The COVID-19 pandemic has been particularly hard on small businesses, which are estimated to employ nearly half of all American workers. A recent Federal Reserve Bank study noted that the pandemic caused an additional 200,000 businesses to close their doors last year, with small businesses comprising the bulk of the difference.
However, it hasn’t been all bad news for the nation’s small businesses. A real-time survey of business applications conducted by the U.S. Census Bureau offers encouraging results: the increase in business shutdowns combined with changes in consumer preferences created gaps for new entrants to fill, resulting in a strong resurgence of new businesses. Between 2019 and 2020, there was a nearly 25% increase in new business applications, and that increase has held relatively steady through 2021. About one-third of current applications are considered “high-propensity applications,” or those with a high likelihood of turning into a business with payroll.
At the industry level, the increase in new business applications is being led by the retail trade sector of the economy. When comparing the number of applications from 2019 to 2020, retail trade applications increased by 59%, followed by the transportation sector which increased nearly 35%. Further, the largest percentage increases in applications were more likely to occur in those sectors already generating the highest number of applications overall. Together, this indicates the start of a robust trend for total small business creation in the economy.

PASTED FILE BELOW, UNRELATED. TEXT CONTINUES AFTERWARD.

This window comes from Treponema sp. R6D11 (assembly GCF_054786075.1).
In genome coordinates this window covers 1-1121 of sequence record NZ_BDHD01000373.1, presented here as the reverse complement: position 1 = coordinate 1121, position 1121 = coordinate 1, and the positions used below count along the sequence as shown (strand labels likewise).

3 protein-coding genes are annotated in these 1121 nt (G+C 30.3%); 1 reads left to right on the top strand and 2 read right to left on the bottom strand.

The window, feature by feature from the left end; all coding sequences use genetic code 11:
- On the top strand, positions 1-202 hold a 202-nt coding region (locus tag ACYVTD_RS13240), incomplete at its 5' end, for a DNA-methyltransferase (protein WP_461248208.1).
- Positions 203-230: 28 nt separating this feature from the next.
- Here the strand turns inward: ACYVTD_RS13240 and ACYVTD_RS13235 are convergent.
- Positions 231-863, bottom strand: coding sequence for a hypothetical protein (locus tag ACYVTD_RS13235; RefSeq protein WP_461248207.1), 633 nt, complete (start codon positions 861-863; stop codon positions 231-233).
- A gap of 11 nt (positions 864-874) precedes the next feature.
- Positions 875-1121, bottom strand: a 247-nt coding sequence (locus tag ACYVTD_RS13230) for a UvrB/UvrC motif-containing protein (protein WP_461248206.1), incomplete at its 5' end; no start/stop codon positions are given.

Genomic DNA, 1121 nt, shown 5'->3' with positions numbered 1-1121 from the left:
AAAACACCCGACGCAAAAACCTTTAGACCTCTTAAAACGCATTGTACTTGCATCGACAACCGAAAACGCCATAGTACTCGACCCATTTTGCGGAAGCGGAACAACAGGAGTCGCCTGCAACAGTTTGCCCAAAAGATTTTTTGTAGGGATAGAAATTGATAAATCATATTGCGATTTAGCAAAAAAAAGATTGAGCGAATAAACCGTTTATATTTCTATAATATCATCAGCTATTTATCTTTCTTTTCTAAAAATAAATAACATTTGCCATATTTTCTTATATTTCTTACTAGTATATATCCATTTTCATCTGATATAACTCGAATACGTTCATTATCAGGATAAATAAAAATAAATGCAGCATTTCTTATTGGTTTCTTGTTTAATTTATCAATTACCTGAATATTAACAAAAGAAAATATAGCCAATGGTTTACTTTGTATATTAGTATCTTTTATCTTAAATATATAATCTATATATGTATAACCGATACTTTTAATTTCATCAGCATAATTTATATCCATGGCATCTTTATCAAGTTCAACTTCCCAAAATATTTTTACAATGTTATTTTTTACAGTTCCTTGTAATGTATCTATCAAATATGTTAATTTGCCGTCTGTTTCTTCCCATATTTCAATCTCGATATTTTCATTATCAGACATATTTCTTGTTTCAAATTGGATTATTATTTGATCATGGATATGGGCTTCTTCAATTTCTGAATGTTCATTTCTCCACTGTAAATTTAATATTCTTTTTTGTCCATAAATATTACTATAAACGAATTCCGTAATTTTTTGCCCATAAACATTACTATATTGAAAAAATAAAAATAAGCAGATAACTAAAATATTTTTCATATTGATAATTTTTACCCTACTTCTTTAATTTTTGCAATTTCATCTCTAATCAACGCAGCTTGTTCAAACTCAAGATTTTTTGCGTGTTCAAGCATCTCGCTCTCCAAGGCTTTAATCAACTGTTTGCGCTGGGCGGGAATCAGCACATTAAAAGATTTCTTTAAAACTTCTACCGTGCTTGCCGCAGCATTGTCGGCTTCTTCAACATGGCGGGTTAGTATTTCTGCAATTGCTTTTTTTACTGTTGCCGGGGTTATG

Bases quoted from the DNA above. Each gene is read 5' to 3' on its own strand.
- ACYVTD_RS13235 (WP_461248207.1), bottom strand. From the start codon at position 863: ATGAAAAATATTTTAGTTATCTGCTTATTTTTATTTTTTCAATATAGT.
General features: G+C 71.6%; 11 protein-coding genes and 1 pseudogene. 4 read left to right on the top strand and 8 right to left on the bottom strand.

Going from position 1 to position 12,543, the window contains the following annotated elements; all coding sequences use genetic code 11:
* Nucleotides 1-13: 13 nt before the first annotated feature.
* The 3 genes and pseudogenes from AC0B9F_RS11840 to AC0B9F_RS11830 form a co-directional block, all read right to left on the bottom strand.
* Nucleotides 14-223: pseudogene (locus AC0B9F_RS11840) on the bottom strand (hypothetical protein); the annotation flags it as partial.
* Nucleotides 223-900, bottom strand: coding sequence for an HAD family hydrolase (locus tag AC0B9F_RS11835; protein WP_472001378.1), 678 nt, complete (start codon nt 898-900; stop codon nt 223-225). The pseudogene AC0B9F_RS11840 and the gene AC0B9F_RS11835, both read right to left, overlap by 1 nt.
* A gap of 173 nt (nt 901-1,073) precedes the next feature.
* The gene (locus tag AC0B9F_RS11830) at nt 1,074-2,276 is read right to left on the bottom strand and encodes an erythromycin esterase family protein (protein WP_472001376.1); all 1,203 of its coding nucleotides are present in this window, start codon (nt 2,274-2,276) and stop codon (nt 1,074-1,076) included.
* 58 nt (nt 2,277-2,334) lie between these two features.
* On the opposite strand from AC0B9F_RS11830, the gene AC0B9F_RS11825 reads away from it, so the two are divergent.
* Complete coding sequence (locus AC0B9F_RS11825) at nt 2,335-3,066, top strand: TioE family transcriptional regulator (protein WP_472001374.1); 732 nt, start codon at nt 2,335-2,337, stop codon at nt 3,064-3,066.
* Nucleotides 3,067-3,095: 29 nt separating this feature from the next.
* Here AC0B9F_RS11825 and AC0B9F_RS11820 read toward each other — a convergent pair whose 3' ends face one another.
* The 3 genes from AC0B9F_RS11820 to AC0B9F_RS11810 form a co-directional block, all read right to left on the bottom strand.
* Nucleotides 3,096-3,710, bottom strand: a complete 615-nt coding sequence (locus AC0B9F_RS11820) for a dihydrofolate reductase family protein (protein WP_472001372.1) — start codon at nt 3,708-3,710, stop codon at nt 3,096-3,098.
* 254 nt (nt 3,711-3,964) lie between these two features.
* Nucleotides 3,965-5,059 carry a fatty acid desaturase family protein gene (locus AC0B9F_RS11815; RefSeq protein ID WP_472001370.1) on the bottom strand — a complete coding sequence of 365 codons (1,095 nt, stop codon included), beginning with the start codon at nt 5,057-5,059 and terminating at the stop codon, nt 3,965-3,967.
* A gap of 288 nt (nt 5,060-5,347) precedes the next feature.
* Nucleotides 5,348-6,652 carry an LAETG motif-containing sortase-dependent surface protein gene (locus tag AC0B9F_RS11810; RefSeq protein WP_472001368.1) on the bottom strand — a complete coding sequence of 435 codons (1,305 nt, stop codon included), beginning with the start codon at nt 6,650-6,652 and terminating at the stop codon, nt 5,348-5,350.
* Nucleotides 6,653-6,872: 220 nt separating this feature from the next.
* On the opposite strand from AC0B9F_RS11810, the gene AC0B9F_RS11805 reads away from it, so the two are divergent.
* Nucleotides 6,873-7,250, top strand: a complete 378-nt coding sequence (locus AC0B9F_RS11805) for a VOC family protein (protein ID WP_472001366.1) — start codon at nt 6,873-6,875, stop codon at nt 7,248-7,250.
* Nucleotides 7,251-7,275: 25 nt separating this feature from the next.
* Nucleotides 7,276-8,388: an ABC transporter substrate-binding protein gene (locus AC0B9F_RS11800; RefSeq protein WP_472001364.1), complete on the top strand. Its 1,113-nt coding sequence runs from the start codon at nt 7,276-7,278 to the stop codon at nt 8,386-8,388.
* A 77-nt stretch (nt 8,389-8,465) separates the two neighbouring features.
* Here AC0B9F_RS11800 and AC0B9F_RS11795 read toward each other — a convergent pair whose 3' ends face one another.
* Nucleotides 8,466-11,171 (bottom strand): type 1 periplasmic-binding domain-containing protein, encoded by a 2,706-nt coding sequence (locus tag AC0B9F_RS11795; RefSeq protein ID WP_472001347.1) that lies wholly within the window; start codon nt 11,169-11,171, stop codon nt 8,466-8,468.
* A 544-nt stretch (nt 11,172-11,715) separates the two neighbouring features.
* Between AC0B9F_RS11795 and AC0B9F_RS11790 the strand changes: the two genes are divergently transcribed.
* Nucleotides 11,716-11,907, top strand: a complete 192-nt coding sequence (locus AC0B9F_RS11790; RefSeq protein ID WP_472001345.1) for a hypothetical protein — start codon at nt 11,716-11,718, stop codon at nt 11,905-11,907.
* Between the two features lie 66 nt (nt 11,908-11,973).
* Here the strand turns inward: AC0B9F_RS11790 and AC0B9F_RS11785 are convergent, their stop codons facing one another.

While total business applications grew markedly since the beginning of the pandemic, the strongest increases appeared in the Southeast. Mississippi, Georgia and Louisiana lead the nation with application increases of over 55%. Yet, not all states fared well, as Alaska and North Dakota each saw small, single-digit percentage decreases over the same time period. At the metro level, those reporting the largest increases in new business applications are also found in the Southeast, with a handful of locations in Texas and the Midwest also ranking highly.
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The data used in this analysis is from the U.S. Census Bureau. To determine the locations with the largest increase in new business applications since COVID-19, researchers calculated the percentage change in new business applications from 2019 to 2020. In the event of a tie, the location with the higher total change in business applications from 2019 to 2020 was ranked higher.
Here are the metropolitan areas with the largest increase in new business applications since the start of the pandemic.
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The data used in this analysis is from the U.S. Census Bureau’s *Business Formation Statistics*. To determine the locations with the largest increase in new business applications since COVID-19, researchers calculated the percentage change in business applications from 2019 to 2020. In the event of a tie, the location with the higher total change in business applications from 2019 to 2020 was ranked higher. To improve relevance, only metropolitan areas with at least 100,000 residents were included. Additionally, metros were grouped into cohorts based on population size: small (100,000–349,999), midsize (350,000–999,999), and large (1,000,000 or more).
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